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Article: Self-medication among Hong Kong Chinese

TitleSelf-medication among Hong Kong Chinese
Authors
KeywordsChinese
Chinese medication
Self-medication
Tonic
Issue Date1994
PublisherPergamon. The Journal's web site is located at http://www.elsevier.com/locate/socscimed
Citation
Social Science And Medicine, 1994, v. 39 n. 12, p. 1641-1647 How to Cite?
AbstractA randomized telephone survey on the practice of self-medication in the preceding 2 weeks was carried out from October 1989 to April 1990 among Chinese living in Hong Kong. 1068 people were interviewed. Self-medication was a common and universal practice by Hong Kong Chinese with a prevalence of 32.5% in 2 weeks. Those who reported illness were significantly more likely than those who did not use self-medication (65 vs 18.2%) and to have used more than one item of medications (39 vs 20%). Chinese tonics were the most frequently used self-medications although they were the least known. Chinese medicines were used as often as Western medicines in the self-treatment of illnesses. People used self-medication mainly because they felt that they knew what to do. About 80% of the Western and Chinese medicines were perceived to be effective but only 49% of the tonics were reported so. Side effects were reported from all types of medications with an overall prevalence of 6.4%. There was a lack of knowledge of the possible side effects in over 96% of the self-medications which is an area for patient education. The popularity but the relative lack of knowledge of Chinese tonics call for more scientific research and better regulation on their sales.
Persistent Identifierhttp://hdl.handle.net/10722/76343
ISSN
2015 Impact Factor: 2.814
2015 SCImago Journal Rankings: 1.894
ISI Accession Number ID

 

DC FieldValueLanguage
dc.contributor.authorLam, CLKen_HK
dc.contributor.authorCatarivas, MGen_HK
dc.contributor.authorMunro, Cen_HK
dc.contributor.authorLauder, IJen_HK
dc.date.accessioned2010-09-06T07:20:13Z-
dc.date.available2010-09-06T07:20:13Z-
dc.date.issued1994en_HK
dc.identifier.citationSocial Science And Medicine, 1994, v. 39 n. 12, p. 1641-1647en_HK
dc.identifier.issn0277-9536en_HK
dc.identifier.urihttp://hdl.handle.net/10722/76343-
dc.description.abstractA randomized telephone survey on the practice of self-medication in the preceding 2 weeks was carried out from October 1989 to April 1990 among Chinese living in Hong Kong. 1068 people were interviewed. Self-medication was a common and universal practice by Hong Kong Chinese with a prevalence of 32.5% in 2 weeks. Those who reported illness were significantly more likely than those who did not use self-medication (65 vs 18.2%) and to have used more than one item of medications (39 vs 20%). Chinese tonics were the most frequently used self-medications although they were the least known. Chinese medicines were used as often as Western medicines in the self-treatment of illnesses. People used self-medication mainly because they felt that they knew what to do. About 80% of the Western and Chinese medicines were perceived to be effective but only 49% of the tonics were reported so. Side effects were reported from all types of medications with an overall prevalence of 6.4%. There was a lack of knowledge of the possible side effects in over 96% of the self-medications which is an area for patient education. The popularity but the relative lack of knowledge of Chinese tonics call for more scientific research and better regulation on their sales.en_HK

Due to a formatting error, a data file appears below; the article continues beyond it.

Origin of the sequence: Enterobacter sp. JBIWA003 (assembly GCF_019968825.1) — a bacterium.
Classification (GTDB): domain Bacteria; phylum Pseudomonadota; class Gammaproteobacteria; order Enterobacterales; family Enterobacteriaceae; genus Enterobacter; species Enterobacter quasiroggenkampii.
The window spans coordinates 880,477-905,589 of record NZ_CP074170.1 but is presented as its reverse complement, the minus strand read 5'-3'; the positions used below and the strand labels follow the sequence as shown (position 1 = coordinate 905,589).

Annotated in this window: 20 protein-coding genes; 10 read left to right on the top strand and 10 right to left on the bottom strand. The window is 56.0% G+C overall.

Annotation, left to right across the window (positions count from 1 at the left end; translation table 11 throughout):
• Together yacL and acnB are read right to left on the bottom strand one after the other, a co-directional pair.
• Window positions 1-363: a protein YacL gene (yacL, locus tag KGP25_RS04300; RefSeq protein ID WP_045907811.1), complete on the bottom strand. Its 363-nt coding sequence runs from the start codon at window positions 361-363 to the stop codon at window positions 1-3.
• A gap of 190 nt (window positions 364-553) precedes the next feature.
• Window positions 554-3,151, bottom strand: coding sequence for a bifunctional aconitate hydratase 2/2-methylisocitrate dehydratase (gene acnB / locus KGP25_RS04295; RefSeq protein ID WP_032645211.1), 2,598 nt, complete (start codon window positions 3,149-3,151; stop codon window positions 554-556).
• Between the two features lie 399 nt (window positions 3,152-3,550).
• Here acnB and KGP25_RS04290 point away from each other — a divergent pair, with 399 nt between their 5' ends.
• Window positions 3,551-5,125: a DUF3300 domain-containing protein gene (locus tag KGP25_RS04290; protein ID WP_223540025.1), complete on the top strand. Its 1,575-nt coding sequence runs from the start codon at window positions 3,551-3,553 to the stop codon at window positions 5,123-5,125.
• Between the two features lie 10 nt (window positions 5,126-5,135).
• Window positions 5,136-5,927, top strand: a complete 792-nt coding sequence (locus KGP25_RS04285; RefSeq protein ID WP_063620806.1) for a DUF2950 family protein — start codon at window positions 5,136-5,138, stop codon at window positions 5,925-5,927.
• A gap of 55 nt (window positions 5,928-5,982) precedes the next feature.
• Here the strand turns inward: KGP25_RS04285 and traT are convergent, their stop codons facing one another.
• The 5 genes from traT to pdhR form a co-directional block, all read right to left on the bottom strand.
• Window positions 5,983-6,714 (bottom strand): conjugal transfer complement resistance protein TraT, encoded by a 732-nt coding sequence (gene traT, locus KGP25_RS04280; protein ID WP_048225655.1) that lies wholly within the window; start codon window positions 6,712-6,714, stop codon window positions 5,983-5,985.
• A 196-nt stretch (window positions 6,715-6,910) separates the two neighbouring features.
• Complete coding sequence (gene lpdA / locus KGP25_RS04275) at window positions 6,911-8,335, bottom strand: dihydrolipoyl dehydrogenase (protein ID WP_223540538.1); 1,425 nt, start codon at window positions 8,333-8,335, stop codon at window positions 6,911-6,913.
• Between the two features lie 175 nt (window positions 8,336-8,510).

dc.languageengen_HK
dc.publisherPergamon. The Journal's web site is located at http://www.elsevier.com/locate/socscimeden_HK
dc.relation.ispartofSocial Science and Medicineen_HK
dc.subjectChineseen_HK
dc.subjectChinese medicationen_HK
dc.subjectSelf-medicationen_HK
dc.subjectTonicen_HK
dc.titleSelf-medication among Hong Kong Chineseen_HK
dc.typeArticleen_HK
dc.identifier.openurlhttp://library.hku.hk:4550/resserv?sid=HKU:IR&issn=0277-9536&volume=39&spage=1641&epage=1647&date=1994&atitle=Self-medication+among+Hong+Kong+Chineseen_HK
dc.identifier.emailLam, CLK:clklam@hku.hken_HK
dc.identifier.authorityLam, CLK=rp00350en_HK
dc.description.naturelink_to_subscribed_fulltext-
dc.identifier.doi10.1016/0277-9536(94)90078-7en_HK
dc.identifier.pmid7846561-
dc.identifier.scopuseid_2-s2.0-0028053774en_HK
dc.identifier.hkuros734en_HK
dc.identifier.volume39en_HK
dc.identifier.issue12en_HK
dc.identifier.spage1641en_HK
dc.identifier.epage1647en_HK
dc.identifier.isiWOS:A1994PP92600007-
dc.publisher.placeUnited Kingdomen_HK
dc.identifier.scopusauthoridLam, CLK=24755913900en_HK
dc.identifier.scopusauthoridCatarivas, MG=6507847221en_HK
dc.identifier.scopusauthoridMunro, C=7102387156en_HK
dc.identifier.scopusauthoridLauder, IJ=35564928000en_HK

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